What does intestacy mean? (A Practical Guide!)
Everyone has heard lawyers at New Year saying your resolution should be to make or review a Will, and my colleague Richard Stone recently wrote a very informative article on this subject
What if this hasn’t happened and a person dies without leaving a Will? This is what lawyers call “intestacy“. But what does it mean in practice?
Who inherits on intestacy?
You’ve probably heard scare stories about the government “getting all your money if you die intestate.” This is actually very rare. The law sets out a precise order of relatives who inherit in the case of intestacy. Husband/wife/civil partner first, then children, if none then parents and so on. You can see the full order here on the Government’s website. So although it’s unlikely that the state would receive your estate, these intestacy arrangements might not be the most tax efficient way to distribute your estate, or they might not be fair to your family in your particular circumstances. For example an unmarried partner may receive nothing or an already wealthy relative may inherit leaving out others in need.
Will there be a dispute?
Intestacy makes it much more likely that a disappointed relative or dependant might bring a claim against the estate. This can be complicated and costly and is a really good reason to take advice on making a Will, or early advice if someone dies without a Will.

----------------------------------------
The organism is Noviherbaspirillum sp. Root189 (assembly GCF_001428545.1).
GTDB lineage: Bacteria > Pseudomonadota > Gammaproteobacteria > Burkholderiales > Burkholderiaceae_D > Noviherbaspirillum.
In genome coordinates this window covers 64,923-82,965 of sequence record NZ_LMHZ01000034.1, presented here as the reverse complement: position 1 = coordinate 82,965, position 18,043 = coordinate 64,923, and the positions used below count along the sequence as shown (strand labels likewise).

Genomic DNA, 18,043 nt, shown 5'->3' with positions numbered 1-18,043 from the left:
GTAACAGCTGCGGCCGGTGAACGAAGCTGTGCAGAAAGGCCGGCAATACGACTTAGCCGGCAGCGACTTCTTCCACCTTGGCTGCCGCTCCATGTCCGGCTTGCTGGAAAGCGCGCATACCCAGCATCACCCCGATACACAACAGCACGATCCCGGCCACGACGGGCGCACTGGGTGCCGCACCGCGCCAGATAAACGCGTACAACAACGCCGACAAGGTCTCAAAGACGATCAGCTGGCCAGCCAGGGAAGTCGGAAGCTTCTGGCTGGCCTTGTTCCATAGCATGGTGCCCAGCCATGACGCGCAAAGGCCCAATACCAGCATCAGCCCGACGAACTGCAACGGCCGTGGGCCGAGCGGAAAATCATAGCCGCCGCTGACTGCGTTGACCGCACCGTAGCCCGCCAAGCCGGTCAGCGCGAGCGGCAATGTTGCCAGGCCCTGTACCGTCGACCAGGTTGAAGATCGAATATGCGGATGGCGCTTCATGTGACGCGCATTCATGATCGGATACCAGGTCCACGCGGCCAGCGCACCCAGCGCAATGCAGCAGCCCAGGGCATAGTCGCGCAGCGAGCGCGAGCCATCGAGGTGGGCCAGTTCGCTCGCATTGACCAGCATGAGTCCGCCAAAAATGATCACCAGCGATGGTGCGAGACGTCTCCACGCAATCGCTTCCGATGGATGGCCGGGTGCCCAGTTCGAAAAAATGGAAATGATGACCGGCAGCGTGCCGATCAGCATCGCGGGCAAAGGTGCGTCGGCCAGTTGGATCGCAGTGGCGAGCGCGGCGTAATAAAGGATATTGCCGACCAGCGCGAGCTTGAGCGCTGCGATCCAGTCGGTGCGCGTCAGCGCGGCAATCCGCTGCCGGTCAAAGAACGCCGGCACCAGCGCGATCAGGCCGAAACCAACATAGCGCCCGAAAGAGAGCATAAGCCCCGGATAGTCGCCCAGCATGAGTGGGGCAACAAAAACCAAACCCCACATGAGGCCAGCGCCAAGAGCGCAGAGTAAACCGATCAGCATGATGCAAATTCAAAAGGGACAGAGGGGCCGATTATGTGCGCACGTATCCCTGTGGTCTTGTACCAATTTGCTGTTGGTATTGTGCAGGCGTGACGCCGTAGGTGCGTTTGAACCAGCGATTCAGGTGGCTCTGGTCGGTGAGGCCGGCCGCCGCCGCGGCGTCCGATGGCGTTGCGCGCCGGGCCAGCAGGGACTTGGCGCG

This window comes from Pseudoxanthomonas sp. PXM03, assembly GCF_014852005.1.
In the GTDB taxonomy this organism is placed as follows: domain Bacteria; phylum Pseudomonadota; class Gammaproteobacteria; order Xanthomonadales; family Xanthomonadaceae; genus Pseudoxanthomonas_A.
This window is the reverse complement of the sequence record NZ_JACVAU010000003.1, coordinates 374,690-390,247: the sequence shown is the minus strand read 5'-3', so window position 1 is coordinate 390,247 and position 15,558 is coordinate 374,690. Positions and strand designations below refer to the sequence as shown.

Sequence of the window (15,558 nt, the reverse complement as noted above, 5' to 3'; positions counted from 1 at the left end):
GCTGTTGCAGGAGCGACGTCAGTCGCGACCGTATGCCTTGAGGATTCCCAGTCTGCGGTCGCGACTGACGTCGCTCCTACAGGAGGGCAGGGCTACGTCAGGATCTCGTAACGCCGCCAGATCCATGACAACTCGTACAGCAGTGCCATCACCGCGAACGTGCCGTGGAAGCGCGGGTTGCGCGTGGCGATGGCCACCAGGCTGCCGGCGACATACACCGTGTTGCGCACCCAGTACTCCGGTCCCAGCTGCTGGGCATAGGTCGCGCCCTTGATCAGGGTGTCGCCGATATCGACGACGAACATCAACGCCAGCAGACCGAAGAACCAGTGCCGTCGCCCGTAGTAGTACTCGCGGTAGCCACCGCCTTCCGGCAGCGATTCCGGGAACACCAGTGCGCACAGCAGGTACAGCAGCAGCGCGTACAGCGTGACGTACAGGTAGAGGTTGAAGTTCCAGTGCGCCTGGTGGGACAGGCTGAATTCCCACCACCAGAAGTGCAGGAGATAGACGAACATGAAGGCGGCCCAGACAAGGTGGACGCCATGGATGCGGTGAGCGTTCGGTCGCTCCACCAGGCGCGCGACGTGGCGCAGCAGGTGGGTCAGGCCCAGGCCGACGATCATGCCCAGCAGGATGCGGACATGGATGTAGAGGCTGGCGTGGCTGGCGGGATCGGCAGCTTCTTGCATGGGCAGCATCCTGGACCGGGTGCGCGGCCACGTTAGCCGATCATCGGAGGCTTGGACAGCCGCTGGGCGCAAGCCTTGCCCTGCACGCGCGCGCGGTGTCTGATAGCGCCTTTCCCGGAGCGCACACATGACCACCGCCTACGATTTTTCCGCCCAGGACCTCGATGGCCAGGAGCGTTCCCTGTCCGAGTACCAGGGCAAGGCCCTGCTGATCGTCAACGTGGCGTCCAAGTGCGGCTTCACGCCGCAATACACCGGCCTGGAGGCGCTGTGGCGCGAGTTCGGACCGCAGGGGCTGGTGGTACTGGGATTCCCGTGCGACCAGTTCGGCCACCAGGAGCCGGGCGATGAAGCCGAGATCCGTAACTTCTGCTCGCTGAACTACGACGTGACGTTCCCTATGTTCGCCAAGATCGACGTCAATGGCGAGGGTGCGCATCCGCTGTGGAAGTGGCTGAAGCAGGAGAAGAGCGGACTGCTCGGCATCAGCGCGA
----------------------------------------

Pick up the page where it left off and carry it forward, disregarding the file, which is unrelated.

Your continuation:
Can the intestacy rules be altered?
Yes - distribution of an intestate estate can be legally altered by using an “Instrument of Variation” (more often referred to as a “Deed of Variation”) either following an order from the Court or by agreement between the people concerned. It’s important that these documents are drafted correctly for tax and other reasons.
How long does this all take?
A Will appoints Executors to look after your estate and wind up your affairs. The Executors have legal authority and power to act from the moment of death, and this power stems from the Will itself. This means that the Executors can start straight away to sort matters out - arranging a funeral, insuring a property or obtaining information about estate assets.
This is not necessarily the case with intestacy. Until the Court has issued a Grant of Letters Of Administration to the Personal Representatives (usually the people who inherit, but not always) there is nobody with true legal responsibility for the estate. This can potentially leave a legal void if there is no immediate family who can step forward and look after matters and could lead to delay and increased risks and costs for the estate.
If you need further advice or guidance on making a Will, drafting a Deed of Variation, applying for a Grant of Letters of Administration or any other question relating to intestacy give Talbots Law a call. We have a specialist Trusts and Estates team who are approachable and keen to assist with practical advice and solutions. Call us now on 0800 118 1500 or email Sue Howard directly.
For more information please contact us